Twenty-three years ago, I was diagnosed with chronic myeloid leukemia and given three years to live. I was a 37-year-old Army major with a wife and 5-year-old daughter who I wanted to see grow up. The only possible cure for my leukemia was a bone marrow transplant. Despite conducting numerous marrow drives and adding thousands of donors to the marrow registry, I never found a donor.
I took part in several clinical trials, and at the three-year mark, I entered phase 1 of the clinical trial of the drug Gleevec (imatinib). That drug saved my life, and I am the world's longest living Gleevec patient, according to the Leukemia and Lymphoma Society. The Leukemia and Lymphoma Society (LLS) helped fund Gleevec research. I have lived to see my daughter graduate from high school, Harvard University, Emory Medical School and become a physician. After beginning Gleevec, I also experienced the awesome satisfaction of running several marathons and completing a 111-mile bike ride for the LLS Team In Training program. In addition, I have been an LLS community outreach volunteer and trained other volunteers nationally.
As an African American, I am blessed to have been a patient pioneer in the historical Gleevec clinical trial. However, research has shown that African Americans are less likely to be referred to clinical trials. Further, studies have showed that African Americans are also less likely to receive the newest state-of-the-art treatments.
In myeloma, the disparities in treatment are especially apparent. Myeloma is a cancer of the blood in which African Americans are diagnosed at twice the rate as whites. Yet Africans Americans are significantly less likely to receive the newest treatments such as the one that I received. In fact, they will most often experience treatment delays, including delays in stem cell or bone marrow transplants often needed in treating myeloma (myeloma should not be confused with melanoma, a skin cancer). African Americans are often unaware of the symptoms of myeloma, which are bone pain and/or fractures, feeling tired and weak, getting sick more often than usual due to a weakened immune system, numbness or tingling in the arms or legs, increased thirst and urination, constipation, abnormal bleeding, chest pain, headaches, shortness of breath and decreased alertness. These symptoms do not mean you have myeloma, but you should talk with your doctor about these signs and symptoms.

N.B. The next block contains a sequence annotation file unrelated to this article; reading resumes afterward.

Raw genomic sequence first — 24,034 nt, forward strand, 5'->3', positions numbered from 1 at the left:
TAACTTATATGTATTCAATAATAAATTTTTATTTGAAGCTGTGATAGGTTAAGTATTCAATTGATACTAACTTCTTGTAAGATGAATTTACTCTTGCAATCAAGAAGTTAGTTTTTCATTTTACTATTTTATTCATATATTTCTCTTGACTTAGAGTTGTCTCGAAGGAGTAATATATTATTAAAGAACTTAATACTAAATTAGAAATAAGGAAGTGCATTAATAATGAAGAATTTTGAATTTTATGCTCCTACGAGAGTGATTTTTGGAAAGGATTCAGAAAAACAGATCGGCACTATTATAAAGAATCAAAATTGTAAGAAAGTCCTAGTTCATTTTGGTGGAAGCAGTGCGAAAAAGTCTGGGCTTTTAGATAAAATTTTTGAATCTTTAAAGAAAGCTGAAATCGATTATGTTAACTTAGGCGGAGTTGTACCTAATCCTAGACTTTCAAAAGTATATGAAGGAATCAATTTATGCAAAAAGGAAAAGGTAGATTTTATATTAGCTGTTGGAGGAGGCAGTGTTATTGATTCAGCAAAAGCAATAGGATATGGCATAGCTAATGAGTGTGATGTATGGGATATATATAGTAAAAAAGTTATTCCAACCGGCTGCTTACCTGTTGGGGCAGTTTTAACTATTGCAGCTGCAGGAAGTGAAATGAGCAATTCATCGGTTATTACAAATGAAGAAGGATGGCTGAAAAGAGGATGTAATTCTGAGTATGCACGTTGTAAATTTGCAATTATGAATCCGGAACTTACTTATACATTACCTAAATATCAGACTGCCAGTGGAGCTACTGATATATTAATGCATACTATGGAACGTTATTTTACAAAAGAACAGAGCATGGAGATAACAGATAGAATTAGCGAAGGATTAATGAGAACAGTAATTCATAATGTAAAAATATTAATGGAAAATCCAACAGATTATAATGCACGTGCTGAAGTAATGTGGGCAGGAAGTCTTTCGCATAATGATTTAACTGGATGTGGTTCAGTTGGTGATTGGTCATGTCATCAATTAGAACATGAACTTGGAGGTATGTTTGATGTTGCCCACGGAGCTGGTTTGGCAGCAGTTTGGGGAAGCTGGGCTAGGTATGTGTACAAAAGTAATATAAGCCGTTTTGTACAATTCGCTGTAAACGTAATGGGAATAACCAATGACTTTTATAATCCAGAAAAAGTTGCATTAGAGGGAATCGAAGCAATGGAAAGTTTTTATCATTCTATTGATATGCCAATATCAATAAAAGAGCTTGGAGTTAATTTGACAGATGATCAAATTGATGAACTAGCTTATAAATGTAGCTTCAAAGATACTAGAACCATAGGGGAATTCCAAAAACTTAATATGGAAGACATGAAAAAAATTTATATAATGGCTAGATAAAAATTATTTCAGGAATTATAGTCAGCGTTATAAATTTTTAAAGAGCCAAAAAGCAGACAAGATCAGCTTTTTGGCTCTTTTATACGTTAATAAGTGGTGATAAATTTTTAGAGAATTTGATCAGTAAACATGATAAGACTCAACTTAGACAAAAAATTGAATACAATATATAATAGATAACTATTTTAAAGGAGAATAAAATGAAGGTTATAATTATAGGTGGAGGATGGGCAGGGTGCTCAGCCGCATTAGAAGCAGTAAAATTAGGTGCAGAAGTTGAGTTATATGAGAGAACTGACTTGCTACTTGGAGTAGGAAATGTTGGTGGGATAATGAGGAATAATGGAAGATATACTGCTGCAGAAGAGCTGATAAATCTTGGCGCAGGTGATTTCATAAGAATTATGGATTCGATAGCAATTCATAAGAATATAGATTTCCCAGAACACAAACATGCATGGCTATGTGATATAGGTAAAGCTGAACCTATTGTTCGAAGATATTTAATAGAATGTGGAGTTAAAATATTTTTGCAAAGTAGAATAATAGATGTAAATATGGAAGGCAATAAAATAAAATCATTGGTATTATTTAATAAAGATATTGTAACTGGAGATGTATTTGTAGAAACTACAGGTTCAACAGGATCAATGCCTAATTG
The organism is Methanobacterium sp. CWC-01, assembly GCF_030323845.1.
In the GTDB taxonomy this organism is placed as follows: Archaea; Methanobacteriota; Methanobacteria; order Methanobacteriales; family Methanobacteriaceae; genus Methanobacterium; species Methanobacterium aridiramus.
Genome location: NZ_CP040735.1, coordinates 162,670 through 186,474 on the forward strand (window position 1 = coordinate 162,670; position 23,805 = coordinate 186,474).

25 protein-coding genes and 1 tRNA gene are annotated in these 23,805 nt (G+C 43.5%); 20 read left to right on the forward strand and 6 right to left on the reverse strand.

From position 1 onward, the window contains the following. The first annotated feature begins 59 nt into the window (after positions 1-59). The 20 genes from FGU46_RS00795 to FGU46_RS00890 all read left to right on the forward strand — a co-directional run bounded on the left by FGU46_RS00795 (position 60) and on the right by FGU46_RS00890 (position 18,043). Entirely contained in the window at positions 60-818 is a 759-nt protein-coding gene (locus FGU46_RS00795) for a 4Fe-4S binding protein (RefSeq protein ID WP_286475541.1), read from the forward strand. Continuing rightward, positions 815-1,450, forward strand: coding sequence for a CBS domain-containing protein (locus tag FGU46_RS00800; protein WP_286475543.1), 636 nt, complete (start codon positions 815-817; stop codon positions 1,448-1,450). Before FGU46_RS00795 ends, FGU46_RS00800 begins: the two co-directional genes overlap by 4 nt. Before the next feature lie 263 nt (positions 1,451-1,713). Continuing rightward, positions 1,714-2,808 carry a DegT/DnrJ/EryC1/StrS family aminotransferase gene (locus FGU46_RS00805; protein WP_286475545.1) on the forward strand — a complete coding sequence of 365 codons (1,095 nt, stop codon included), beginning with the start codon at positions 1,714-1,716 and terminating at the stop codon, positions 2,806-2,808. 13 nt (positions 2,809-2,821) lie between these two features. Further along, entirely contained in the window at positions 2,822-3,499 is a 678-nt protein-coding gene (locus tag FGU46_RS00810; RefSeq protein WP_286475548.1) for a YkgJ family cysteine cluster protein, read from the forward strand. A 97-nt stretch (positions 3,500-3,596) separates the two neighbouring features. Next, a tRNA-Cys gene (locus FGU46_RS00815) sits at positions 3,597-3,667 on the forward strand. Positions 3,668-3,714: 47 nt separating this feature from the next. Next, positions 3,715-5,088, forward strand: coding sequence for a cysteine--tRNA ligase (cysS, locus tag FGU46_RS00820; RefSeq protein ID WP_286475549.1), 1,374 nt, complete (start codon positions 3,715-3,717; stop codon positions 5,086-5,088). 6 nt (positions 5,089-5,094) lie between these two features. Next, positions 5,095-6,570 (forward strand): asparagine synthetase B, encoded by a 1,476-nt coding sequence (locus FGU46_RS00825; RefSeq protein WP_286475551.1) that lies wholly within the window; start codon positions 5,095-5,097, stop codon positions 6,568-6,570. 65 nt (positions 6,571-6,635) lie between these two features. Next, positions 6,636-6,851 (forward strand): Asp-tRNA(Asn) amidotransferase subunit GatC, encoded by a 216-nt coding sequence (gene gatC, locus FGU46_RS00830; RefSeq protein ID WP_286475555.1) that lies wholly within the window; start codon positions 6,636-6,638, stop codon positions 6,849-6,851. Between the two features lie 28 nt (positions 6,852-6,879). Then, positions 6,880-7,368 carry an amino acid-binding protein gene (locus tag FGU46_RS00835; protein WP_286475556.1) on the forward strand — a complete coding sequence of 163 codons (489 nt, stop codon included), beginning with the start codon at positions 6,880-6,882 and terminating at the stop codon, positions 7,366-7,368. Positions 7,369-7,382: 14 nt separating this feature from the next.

Any of the following factors increase the risks of developing myeloma. They include: race being over 50 years old, sex (males are diagnosed more than females), being obese or having a history of a condition known as monoclonal gammopathy of undetermined significance (MGUS).
The Leukemia and Lymphoma Society has created a program called Myeloma Link, which connects African American communities to information, expert care, and support which improves the quality of life among African Americans with myeloma. It is my great privilege to be a part of Myeloma Link, which partners with churches, senior centers, community health centers and other trusted partners within the African American community. Myeloma Link raises awareness among African Americans about myeloma, provides free resources and financial aid, such as help with travel pay, co-pay and insurance premiums, and provides African American myeloma patients with the knowledge and tools to seek novel, state-of-the-art treatments, including clinical trials, in a timely manner. Myeloma Link is an LLS initiative in eight cities across the United States. It started as a pilot program in Atlanta, and Washington DC, in March 2017, and has expanded to St. Louis, MO; Houston; Baltimore; Detroit; Oakland, CA; and Philadelphia. In the future, LLS would like Myeloma Link to be a national program. Myeloma Link trains local community outreach volunteers to plan education programs in churches, senior centers, and community health centers; presents Myeloma Sundays, where health care providers give a brief Myeloma Link ministry moment during church announcements in traditionally African American churches; connects patients with master's level oncology professionals at LLS who provide personalized one-on-one answers to questions about disease, treatment and additional support; connects early diagnosed myeloma patients with trained volunteer survivors and caregivers who have shared the same myeloma experience; and connects patients and caregivers to LLS myeloma support groups.
Myeloma Link also encourages patients and caregivers to take advantage of the various free educational resources and programs, including: myeloma booklets, online chats, educational workshops, webcasts, conferences, and teleconferences. Myeloma Link has been very well received, thus generating the necessity for national expansion. Many patients, caregivers, churches, senior centers, and health centers frequently request our free services. I have seen church congregations, senior center members, and health fair participants become aware of myeloma symptoms and risk factors; received the gratitude of patients and family members as they find out early in their diagnosis how to effectively navigate the treatment landscape and cope with their disease; and I have seen respected health care providers selflessly donate their time and talent presenting critical information, with an attitude of social responsibility to this lifesaving cause, which benefits the greater community.
If you are interested in becoming involved with or finding out more about Myeloma Link, please contact MyelomaLink@LLS.org, 1-844-955-LINK or www.LLS.org/MyelomaLink. Myeloma Link encourages the involvement of churches, senior centers, health centers and African American organizations. Further, if you would like to volunteer any skills, talents, energy, or have a desire to help in this lifesaving effort, please feel free to contact Myeloma Link.